I've walked here a lot. Things that were new (here ) to me included: bur cucumber, a dead deer with maggots and both kinds of vulture, a nice big nursery web spider, an enormous leopard slug, great blue lobelia (really rare for me), swamp milkweed (in fruit), some white vervain with the most astoundingly purple leaves I've ever seen on it, and a lovely red-leaved dewberry right next to it. Then there were a sac spider in the portajohn, a banded net winged beetle that totally fooled me (I thought it was a large milkweed bug until I cropped the photo), richweed, an unsual blotch miner in white snakeroot leaves, New York fern (I'm getting much better at ferns), and blooming beech drops.

Posted by srall 5 months ago (Flag)
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9-18-19. First Watchung Mountain, Martinsville, NJ. 1.5 miles today, 553 miles total
Categories: flowering, fruiting, ferns, critters

Carl and I walked up over the mountain and back down today (what was on the other side? a quarry, but we knew that). I've walked the start of this trail many times, but the back side only twice before, and the last time Carl was on it he was 11 (he's 23 now). Unusual things that we found included: bladdernut, a pickerel frog (Carl spotted that one), woodland stonecrop, woodland sunflower, mimosa (oddly, right at the top of the waterfall/dam here, usually they are planted here, rather than escaped to the middle of the woods), ebony spleenwort, and interesting gamma-sort of grass I haven't figured out yet, dittany, a bushclover that might be violet, pennyroyal, and a woolybear.

Posted by srall 5 months ago (Flag)
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Wow! Congratulations on 500 miles! What a great walk it's been!

I loved the story about trying to find a 20-year-old path. And trying to ID the escaped viburnums. My friend was just telling me the other day that she has only seen vultures on the ground once, a few years ago at a deer carcass. I've never seen any on the ground.

Posted by erikamitchell 5 months ago (Flag)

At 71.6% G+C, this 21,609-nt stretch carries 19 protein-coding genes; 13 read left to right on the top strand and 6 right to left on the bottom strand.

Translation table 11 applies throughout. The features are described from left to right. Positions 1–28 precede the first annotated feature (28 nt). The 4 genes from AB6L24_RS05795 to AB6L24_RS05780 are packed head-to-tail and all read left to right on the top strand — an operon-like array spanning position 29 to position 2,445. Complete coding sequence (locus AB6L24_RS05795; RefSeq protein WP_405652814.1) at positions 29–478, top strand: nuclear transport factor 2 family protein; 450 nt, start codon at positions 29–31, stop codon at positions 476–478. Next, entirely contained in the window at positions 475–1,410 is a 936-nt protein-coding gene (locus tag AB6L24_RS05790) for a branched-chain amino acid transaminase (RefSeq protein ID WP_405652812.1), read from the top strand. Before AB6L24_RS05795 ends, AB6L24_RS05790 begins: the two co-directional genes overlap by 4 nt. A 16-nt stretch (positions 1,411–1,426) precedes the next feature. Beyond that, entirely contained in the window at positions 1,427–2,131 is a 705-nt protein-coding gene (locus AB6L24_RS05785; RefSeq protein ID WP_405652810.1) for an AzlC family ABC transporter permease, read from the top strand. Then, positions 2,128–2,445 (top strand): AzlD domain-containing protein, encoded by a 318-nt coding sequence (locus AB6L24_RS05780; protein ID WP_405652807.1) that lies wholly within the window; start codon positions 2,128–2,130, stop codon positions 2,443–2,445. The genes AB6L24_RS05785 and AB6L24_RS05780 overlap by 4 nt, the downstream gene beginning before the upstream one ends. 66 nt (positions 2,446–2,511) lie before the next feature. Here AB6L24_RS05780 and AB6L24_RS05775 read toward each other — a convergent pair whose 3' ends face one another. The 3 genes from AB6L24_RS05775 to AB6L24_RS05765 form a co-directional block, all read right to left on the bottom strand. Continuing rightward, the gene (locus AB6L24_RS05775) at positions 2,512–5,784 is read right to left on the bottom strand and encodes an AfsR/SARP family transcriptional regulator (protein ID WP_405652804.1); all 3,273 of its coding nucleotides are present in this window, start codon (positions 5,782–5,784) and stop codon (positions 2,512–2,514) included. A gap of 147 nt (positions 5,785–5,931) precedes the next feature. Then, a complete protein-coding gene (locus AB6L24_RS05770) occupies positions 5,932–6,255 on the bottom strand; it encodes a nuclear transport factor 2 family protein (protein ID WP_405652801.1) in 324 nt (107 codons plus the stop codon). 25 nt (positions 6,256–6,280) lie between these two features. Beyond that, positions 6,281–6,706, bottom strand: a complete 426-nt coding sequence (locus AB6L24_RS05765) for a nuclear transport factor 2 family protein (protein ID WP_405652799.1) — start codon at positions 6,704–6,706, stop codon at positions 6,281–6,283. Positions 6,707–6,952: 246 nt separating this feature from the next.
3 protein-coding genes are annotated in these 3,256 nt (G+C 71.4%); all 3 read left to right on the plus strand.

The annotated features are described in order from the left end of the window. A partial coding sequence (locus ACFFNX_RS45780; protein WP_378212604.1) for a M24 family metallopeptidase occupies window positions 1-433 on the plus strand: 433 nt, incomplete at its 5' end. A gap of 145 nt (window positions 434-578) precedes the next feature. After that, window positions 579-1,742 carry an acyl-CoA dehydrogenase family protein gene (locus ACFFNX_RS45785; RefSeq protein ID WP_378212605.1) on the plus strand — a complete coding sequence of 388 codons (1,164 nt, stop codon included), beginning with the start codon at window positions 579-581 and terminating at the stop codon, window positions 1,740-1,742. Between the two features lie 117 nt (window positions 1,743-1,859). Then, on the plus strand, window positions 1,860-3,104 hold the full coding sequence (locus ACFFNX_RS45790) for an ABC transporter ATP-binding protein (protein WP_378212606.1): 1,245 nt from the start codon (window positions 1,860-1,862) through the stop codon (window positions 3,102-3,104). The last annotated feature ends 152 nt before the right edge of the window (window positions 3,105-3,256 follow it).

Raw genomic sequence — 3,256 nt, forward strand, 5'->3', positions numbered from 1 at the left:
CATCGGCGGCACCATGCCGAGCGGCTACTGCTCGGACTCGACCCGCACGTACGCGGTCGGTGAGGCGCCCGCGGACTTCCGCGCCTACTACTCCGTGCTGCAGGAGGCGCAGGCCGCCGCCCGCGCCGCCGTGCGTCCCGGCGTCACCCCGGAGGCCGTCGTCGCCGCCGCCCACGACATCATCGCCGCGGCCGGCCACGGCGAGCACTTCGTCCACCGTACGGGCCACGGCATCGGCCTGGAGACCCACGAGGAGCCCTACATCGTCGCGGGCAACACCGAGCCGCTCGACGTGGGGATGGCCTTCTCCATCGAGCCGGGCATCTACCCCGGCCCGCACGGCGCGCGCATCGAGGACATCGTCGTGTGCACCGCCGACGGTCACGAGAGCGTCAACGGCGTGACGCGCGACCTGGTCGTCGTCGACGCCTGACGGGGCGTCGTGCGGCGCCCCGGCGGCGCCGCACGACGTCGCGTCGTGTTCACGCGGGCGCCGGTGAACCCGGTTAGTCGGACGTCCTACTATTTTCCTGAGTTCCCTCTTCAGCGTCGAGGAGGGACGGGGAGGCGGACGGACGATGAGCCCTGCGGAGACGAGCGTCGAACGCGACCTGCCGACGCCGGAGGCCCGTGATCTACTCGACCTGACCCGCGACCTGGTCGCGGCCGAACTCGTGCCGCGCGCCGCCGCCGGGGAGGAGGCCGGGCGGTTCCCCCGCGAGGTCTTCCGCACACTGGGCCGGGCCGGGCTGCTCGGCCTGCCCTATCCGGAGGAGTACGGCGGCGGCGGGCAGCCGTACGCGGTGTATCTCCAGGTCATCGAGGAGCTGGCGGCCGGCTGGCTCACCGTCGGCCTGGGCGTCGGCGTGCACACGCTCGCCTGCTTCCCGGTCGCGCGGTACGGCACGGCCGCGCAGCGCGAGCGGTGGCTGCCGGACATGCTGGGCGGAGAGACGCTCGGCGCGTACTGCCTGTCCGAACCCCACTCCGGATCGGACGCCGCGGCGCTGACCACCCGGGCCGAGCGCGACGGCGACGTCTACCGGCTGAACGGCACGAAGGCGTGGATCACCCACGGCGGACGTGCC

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We have so many deer here that it is probably impossible to drive for 20 minutes without seeing one dead on the side of the road, and it is routine to find at least one within the 3 mile drive to town. I see vultures on deer carcasses at least twice a month and my kids once found a vulture eating a squirrel on the ground in our front yard when they went out for the school bus in the morning (they've also twice found not quite dead deer in the yard (in one case it died before the police got here, the second one the police shot) and there have been I think 5 or 6 other dead deer in our yard in the 27 years I lived here. Granted, we live on a busy road with conserved woods behind the house, but still...)

All that said, both vultures flew up to the trees before I got close enough to take their picture, so I photographed them there.

Posted by srall 5 months ago (Flag)
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9-19-19. Freedom Trail, South Brunswick, NJ. 1 mile today, 554 miles total
Categories: things wrong with leaves, blooming, insects, ferns, fungi

I drove down to the college to bring back the laptop Molly borrowed but no longer needed (and drop off a few things as well) mostly in an attempt to keep her from deciding to come home yet another weekend. On the way home I walked this rail trail a little ways.

In the parking lot there was a low juniper hedge and above it every plant was festooned with bagworms. I saw them first in a young ash tree and could not for the life of me figure out what plant with compound leaves had this sessile cluster of large fruit near the top.

Otherwise I found a huge number of leaves with leafmines or galls or fungal infections. I'm not any good with the fungal infections yet, but I figure the first step is to notice them. I got a decent photo of a ground cricket and a whole lot of stinkbugs, but the highlight was a small water snake that fell out of a rotten log when I moved it.

Posted by srall 5 months ago (Flag)
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9-21-19. Crim to Mt. Vernon section, Washington Valley Park, Martinsville, NJ. 2.5 miles today, 556.5 miles total
Categories: flowering, fruiting, fungi, ferns, insects